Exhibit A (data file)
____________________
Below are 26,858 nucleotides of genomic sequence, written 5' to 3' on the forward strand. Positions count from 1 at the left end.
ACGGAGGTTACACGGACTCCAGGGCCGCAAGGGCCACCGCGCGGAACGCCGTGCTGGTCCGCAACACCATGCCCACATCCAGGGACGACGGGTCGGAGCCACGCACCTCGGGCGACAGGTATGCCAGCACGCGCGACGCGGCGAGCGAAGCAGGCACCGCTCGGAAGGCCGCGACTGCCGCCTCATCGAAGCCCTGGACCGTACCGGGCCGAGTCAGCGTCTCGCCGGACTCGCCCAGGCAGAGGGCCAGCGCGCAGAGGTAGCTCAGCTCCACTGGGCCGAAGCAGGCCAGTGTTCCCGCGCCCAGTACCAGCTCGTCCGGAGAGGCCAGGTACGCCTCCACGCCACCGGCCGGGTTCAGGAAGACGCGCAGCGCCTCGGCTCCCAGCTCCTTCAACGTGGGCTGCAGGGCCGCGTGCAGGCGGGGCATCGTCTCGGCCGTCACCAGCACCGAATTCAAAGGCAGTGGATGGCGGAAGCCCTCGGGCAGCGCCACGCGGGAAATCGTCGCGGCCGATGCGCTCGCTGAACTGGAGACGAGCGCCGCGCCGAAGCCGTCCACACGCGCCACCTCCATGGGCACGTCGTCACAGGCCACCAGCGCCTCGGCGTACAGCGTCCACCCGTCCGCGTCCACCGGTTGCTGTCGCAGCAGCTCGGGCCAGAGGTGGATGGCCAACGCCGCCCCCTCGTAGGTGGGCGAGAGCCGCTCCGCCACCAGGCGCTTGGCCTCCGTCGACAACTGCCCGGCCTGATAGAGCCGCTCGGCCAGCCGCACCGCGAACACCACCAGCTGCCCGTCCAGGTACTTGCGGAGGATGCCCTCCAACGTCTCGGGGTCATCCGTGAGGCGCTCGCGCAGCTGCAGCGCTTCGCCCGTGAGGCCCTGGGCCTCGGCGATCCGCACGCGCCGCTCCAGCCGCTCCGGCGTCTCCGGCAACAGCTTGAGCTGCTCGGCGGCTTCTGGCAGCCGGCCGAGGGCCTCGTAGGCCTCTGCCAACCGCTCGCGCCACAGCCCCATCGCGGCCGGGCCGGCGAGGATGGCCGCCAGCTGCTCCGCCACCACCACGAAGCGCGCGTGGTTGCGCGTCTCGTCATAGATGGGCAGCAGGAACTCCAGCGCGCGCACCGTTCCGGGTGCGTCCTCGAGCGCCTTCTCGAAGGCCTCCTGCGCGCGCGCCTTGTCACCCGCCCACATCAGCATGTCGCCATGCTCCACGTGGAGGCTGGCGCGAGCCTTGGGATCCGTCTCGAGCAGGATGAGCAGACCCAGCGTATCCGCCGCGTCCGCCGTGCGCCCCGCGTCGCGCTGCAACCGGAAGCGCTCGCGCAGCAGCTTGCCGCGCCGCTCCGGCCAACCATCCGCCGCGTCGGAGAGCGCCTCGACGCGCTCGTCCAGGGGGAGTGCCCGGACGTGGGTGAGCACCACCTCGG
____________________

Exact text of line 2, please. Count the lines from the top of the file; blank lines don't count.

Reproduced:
ACGGAGGTTACACGGACTCCAGGGCCGCAAGGGCCACCGCGCGGAACGCCGTGCTGGTCCGCAACACCATGCCCACATCCAGGGACGACGGGTCGGAGCCACGCACCTCGGGCGACAGGTATGCCAGCACGCGCGACGCGGCGAGCGAAGCAGGCACCGCTCGGAAGGCCGCGACTGCCGCCTCATCGAAGCCCTGGACCGTACCGGGCCGAGTCAGCGTCTCGCCGGACTCGCCCAGGCAGAGGGCCAGCGCGCAGAGGTAGCTCAGCTCCACTGGGCCGAAGCAGGCCAGTGTTCCCGCGCCCAGTACCAGCTCGTCCGGAGAGGCCAGGTACGCCTCCACGCCACCGGCCGGGTTCAGGAAGACGCGCAGCGCCTCGGCTCCCAGCTCCTTCAACGTGGGCTGCAGGGCCGCGTGCAGGCGGGGCATCGTCTCGGCCGTCACCAGCACCGAATTCAAAGGCAGTGGATGGCGGAAGCCCTCGGGCAGCGCCACGCGGGAAATCGTCGCGGCCGATGCGCTCGCTGAACTGGAGACGAGCGCCGCGCCGAAGCCGTCCACACGCGCCACCTCCATGGGCACGTCGTCACAGGCCACCAGCGCCTCGGCGTACAGCGTCCACCCGTCCGCGTCCACCGGTTGCTGTCGCAGCAGCTCGGGCCAGAGGTGGATGGCCAACGCCGCCCCCTCGTAGGTGGGCGAGAGCCGCTCCGCCACCAGGCGCTTGGCCTCCGTCGACAACTGCCCGGCCTGATAGAGCCGCTCGGCCAGCCGCACCGCGAACACCACCAGCTGCCCGTCCAGGTACTTGCGGAGGATGCCCTCCAACGTCTCGGGGTCATCCGTGAGGCGCTCGCGCAGCTGCAGCGCTTCGCCCGTGAGGCCCTGGGCCTCGGCGATCCGCACGCGCCGCTCCAGCCGCTCCGGCGTCTCCGGCAACAGCTTGAGCTGCTCGGCGGCTTCTGGCAGCCGGCCGAGGGCCTCGTAGGCCTCTGCCAACCGCTCGCGCCACAGCCCCATCGCGGCCGGGCCGGCGAGGATGGCCGCCAGCTGCTCCGCCACCACCACGAAGCGCGCGTGGTTGCGCGTCTCGTCATAGATGGGCAGCAGGAACTCCAGCGCGCGCACCGTTCCGGGTGCGTCCTCGAGCGCCTTCTCGAAGGCCTCCTGCGCGCGCGCCTTGTCACCCGCCCACATCAGCATGTCGCCATGCTCCACGTGGAGGCTGGCGCGAGCCTTGGGATCCGTCTCGAGCAGGATGAGCAGACCCAGCGTATCCGCCGCGTCCGCCGTGCGCCCCGCGTCGCGCTGCAACCGGAAGCGCTCGCGCAGCAGCTTGCCGCGCCGCTCCGGCCAACCATCCGCCGCGTCGGAGAGCGCCTCGACGCGCTCGTCCAGGGGGAGTGCCCGGACGTGGGTGAGCACCACCTCGG